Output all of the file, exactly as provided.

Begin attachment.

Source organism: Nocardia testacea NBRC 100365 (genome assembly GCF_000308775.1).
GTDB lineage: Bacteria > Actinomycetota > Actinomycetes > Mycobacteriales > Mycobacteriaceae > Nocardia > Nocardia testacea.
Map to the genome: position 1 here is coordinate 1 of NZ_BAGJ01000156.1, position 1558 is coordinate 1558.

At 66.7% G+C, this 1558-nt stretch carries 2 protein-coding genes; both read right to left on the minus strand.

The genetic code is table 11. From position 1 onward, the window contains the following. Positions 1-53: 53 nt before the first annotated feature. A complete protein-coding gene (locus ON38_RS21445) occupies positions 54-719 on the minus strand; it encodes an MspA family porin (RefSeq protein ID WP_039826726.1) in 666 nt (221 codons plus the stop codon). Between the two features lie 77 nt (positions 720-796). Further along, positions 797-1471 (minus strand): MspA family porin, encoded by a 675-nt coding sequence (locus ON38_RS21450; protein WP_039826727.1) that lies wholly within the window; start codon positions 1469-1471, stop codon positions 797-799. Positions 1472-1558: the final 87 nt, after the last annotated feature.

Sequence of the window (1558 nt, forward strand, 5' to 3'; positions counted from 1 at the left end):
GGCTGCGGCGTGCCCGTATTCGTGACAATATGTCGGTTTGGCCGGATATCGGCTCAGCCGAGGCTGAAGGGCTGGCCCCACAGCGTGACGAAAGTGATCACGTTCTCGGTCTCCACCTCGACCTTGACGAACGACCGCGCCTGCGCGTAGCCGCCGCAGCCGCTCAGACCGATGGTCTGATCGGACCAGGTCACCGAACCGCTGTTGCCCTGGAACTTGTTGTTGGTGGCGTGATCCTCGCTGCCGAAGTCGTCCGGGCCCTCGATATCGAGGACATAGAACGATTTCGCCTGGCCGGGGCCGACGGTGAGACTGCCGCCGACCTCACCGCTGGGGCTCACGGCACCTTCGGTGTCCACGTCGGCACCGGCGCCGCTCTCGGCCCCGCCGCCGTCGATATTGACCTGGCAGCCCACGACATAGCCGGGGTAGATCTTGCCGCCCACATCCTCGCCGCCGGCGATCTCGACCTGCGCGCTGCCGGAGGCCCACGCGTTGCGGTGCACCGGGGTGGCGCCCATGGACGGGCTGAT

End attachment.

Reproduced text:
Source organism: Nocardia testacea NBRC 100365 (genome assembly GCF_000308775.1).
GTDB lineage: Bacteria > Actinomycetota > Actinomycetes > Mycobacteriales > Mycobacteriaceae > Nocardia > Nocardia testacea.
Map to the genome: position 1 here is coordinate 1 of NZ_BAGJ01000156.1, position 1558 is coordinate 1558.

At 66.7% G+C, this 1558-nt stretch carries 2 protein-coding genes; both read right to left on the minus strand.

The genetic code is table 11. From position 1 onward, the window contains the following. Positions 1-53: 53 nt before the first annotated feature. A complete protein-coding gene (locus ON38_RS21445) occupies positions 54-719 on the minus strand; it encodes an MspA family porin (RefSeq protein ID WP_039826726.1) in 666 nt (221 codons plus the stop codon). Between the two features lie 77 nt (positions 720-796). Further along, positions 797-1471 (minus strand): MspA family porin, encoded by a 675-nt coding sequence (locus ON38_RS21450; protein WP_039826727.1) that lies wholly within the window; start codon positions 1469-1471, stop codon positions 797-799. Positions 1472-1558: the final 87 nt, after the last annotated feature.

Sequence of the window (1558 nt, forward strand, 5' to 3'; positions counted from 1 at the left end):
GGCTGCGGCGTGCCCGTATTCGTGACAATATGTCGGTTTGGCCGGATATCGGCTCAGCCGAGGCTGAAGGGCTGGCCCCACAGCGTGACGAAAGTGATCACGTTCTCGGTCTCCACCTCGACCTTGACGAACGACCGCGCCTGCGCGTAGCCGCCGCAGCCGCTCAGACCGATGGTCTGATCGGACCAGGTCACCGAACCGCTGTTGCCCTGGAACTTGTTGTTGGTGGCGTGATCCTCGCTGCCGAAGTCGTCCGGGCCCTCGATATCGAGGACATAGAACGATTTCGCCTGGCCGGGGCCGACGGTGAGACTGCCGCCGACCTCACCGCTGGGGCTCACGGCACCTTCGGTGTCCACGTCGGCACCGGCGCCGCTCTCGGCCCCGCCGCCGTCGATATTGACCTGGCAGCCCACGACATAGCCGGGGTAGATCTTGCCGCCCACATCCTCGCCGCCGGCGATCTCGACCTGCGCGCTGCCGGAGGCCCACGCGTTGCGGTGCACCGGGGTGGCGCCCATGGACGGGCTGAT